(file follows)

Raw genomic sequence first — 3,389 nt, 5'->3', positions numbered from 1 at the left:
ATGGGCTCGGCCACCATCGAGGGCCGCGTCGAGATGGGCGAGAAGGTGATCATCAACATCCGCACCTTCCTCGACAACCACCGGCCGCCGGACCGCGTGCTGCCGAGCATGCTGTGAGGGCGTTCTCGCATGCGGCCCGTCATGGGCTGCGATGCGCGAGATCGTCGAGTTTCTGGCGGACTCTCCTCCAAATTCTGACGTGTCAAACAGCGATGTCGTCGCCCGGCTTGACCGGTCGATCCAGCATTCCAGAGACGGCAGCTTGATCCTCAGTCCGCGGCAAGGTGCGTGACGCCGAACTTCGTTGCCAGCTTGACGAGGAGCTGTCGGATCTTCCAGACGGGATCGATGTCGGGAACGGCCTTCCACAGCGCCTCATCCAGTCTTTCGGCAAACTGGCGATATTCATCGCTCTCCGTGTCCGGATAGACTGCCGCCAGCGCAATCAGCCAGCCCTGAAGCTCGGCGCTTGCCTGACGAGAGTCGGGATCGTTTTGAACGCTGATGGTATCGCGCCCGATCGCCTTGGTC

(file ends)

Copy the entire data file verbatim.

Raw genomic sequence first — 3,389 nt, 5'->3', positions numbered from 1 at the left:
ATGGGCTCGGCCACCATCGAGGGCCGCGTCGAGATGGGCGAGAAGGTGATCATCAACATCCGCACCTTCCTCGACAACCACCGGCCGCCGGACCGCGTGCTGCCGAGCATGCTGTGAGGGCGTTCTCGCATGCGGCCCGTCATGGGCTGCGATGCGCGAGATCGTCGAGTTTCTGGCGGACTCTCCTCCAAATTCTGACGTGTCAAACAGCGATGTCGTCGCCCGGCTTGACCGGTCGATCCAGCATTCCAGAGACGGCAGCTTGATCCTCAGTCCGCGGCAAGGTGCGTGACGCCGAACTTCGTTGCCAGCTTGACGAGGAGCTGTCGGATCTTCCAGACGGGATCGATGTCGGGAACGGCCTTCCACAGCGCCTCATCCAGTCTTTCGGCAAACTGGCGATATTCATCGCTCTCCGTGTCCGGATAGACTGCCGCCAGCGCAATCAGCCAGCCCTGAAGCTCGGCGCTTGCCTGACGAGAGTCGGGATCGTTTTGAACGCTGATGGTATCGCGCCCGATCGCCTTGGTC